“As a sovereign nation, we will continue to enhance the Tribe’s economic development and preserve our culture as we have in the past by working with our neighbors, solely on a government-to-government basis, not as a subordinate party.”

The Statement on Sovereignty is part of a larger effort by the Tribal Council to establish a living governance document that is designed to define roles and responsibilities, oversight functions, and the decision-making process for the benefit of the Tribe, its tribal members, tribal officials, tribal employees, and delegates.


20220719 – Southern Ute Tribal Council Reaffirms Significance of Tribal Sovereignty (FINAL)

Missing and Murdered Indigenous Relatives Awareness Day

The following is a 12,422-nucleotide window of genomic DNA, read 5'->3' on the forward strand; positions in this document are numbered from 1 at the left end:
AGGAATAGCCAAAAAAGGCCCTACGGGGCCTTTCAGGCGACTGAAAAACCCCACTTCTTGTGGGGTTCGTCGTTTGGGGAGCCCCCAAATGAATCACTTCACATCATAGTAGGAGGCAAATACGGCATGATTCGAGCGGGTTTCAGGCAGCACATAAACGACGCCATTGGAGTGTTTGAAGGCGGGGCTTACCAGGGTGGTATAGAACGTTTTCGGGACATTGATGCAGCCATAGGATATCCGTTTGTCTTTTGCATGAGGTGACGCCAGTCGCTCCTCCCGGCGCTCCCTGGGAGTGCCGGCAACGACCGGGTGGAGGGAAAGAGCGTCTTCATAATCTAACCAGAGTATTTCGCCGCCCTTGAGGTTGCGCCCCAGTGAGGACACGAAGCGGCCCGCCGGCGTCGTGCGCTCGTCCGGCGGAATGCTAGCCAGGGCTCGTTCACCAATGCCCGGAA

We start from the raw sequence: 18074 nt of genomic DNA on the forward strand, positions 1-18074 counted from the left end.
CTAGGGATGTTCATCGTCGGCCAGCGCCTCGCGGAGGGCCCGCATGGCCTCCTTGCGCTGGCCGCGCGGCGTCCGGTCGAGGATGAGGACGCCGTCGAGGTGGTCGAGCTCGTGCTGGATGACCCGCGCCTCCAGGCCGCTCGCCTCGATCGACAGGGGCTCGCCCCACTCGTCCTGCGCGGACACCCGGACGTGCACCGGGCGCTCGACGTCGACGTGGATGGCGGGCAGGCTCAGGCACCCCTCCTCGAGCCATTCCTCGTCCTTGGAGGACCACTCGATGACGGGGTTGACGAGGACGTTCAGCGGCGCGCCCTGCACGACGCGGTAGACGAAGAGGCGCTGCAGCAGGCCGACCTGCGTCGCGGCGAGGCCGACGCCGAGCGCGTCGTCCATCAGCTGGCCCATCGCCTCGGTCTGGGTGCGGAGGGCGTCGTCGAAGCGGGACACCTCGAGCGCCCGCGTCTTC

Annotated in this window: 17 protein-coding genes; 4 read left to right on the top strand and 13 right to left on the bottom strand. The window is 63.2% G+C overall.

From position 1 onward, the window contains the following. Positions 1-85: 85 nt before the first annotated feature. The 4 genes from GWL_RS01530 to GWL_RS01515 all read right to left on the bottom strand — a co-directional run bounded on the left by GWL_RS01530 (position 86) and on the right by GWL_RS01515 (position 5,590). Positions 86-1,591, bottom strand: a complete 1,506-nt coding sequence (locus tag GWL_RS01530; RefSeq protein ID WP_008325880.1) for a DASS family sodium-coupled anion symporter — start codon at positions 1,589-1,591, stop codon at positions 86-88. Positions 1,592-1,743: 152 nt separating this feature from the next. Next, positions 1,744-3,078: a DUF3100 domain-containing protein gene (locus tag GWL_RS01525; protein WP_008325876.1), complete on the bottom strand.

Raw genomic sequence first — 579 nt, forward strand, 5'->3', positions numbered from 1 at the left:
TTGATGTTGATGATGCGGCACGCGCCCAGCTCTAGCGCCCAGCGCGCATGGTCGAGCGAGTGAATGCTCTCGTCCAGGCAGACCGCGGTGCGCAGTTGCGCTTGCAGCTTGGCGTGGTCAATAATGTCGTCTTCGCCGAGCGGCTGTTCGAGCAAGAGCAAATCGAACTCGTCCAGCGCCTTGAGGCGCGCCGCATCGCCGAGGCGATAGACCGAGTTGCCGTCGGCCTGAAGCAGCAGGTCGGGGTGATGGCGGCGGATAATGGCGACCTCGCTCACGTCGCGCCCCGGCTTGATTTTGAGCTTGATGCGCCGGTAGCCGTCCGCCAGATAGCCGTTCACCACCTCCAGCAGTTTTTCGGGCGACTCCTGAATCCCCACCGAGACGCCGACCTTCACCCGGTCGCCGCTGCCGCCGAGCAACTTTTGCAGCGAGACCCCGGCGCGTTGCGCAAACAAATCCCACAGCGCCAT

This morning, the Southern Ute Tribal Council convened to approve the Southern Ute Indian Tribe’s Honorary Proclamation declaring today, May 5, 2022 Missing and Murdered Indigenous Relatives Awareness Day. MMIR Advocate, Ms. Daisy Bluestar was present in Chambers for the approval. Tribal leadership thanked Ms. Bluestar and all those who volunteer and fight to bring awareness and justice to tribal communities.

Missing & Murdered Indigenous Relatives Awareness Day
May 5, 2022

WHEREAS, Indigenous communities in the United States have faced unprecedented rates of violence throughout history and continue to experience this rate of violence today; and

WHEREAS, Indian Country has thousands of unsolved cases of missing and murdered Indigenous relatives with cases continuing to rise; and